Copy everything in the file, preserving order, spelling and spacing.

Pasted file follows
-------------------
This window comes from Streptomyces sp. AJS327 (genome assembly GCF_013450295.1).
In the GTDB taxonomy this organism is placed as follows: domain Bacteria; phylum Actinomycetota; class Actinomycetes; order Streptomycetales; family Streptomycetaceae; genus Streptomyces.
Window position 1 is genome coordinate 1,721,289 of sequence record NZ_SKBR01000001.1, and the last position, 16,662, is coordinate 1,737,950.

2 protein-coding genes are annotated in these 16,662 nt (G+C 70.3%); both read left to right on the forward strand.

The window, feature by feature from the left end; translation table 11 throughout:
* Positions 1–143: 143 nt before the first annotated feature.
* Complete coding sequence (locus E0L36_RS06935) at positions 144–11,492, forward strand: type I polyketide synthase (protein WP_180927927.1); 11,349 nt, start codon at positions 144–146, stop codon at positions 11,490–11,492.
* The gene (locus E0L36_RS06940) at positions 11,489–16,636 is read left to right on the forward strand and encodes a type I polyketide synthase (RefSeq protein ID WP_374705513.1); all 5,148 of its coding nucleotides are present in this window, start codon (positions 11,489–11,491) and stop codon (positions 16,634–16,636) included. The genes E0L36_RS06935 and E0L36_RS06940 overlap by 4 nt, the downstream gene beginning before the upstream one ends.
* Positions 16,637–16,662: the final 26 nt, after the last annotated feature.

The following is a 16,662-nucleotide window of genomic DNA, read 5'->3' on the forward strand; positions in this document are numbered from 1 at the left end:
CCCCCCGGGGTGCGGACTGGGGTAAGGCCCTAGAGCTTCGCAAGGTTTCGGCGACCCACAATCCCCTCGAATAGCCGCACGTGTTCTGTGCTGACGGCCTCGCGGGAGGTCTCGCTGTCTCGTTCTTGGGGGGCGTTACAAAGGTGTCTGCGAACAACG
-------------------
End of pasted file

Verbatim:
This window comes from Streptomyces sp. AJS327 (genome assembly GCF_013450295.1).
In the GTDB taxonomy this organism is placed as follows: domain Bacteria; phylum Actinomycetota; class Actinomycetes; order Streptomycetales; family Streptomycetaceae; genus Streptomyces.
Window position 1 is genome coordinate 1,721,289 of sequence record NZ_SKBR01000001.1, and the last position, 16,662, is coordinate 1,737,950.

2 protein-coding genes are annotated in these 16,662 nt (G+C 70.3%); both read left to right on the forward strand.

The window, feature by feature from the left end; translation table 11 throughout:
* Positions 1–143: 143 nt before the first annotated feature.
* Complete coding sequence (locus E0L36_RS06935) at positions 144–11,492, forward strand: type I polyketide synthase (protein WP_180927927.1); 11,349 nt, start codon at positions 144–146, stop codon at positions 11,490–11,492.
* The gene (locus E0L36_RS06940) at positions 11,489–16,636 is read left to right on the forward strand and encodes a type I polyketide synthase (RefSeq protein ID WP_374705513.1); all 5,148 of its coding nucleotides are present in this window, start codon (positions 11,489–11,491) and stop codon (positions 16,634–16,636) included. The genes E0L36_RS06935 and E0L36_RS06940 overlap by 4 nt, the downstream gene beginning before the upstream one ends.
* Positions 16,637–16,662: the final 26 nt, after the last annotated feature.

The following is a 16,662-nucleotide window of genomic DNA, read 5'->3' on the forward strand; positions in this document are numbered from 1 at the left end:
CCCCCCGGGGTGCGGACTGGGGTAAGGCCCTAGAGCTTCGCAAGGTTTCGGCGACCCACAATCCCCTCGAATAGCCGCACGTGTTCTGTGCTGACGGCCTCGCGGGAGGTCTCGCTGTCTCGTTCTTGGGGGGCGTTACAAAGGTGTCTGCGAACAACG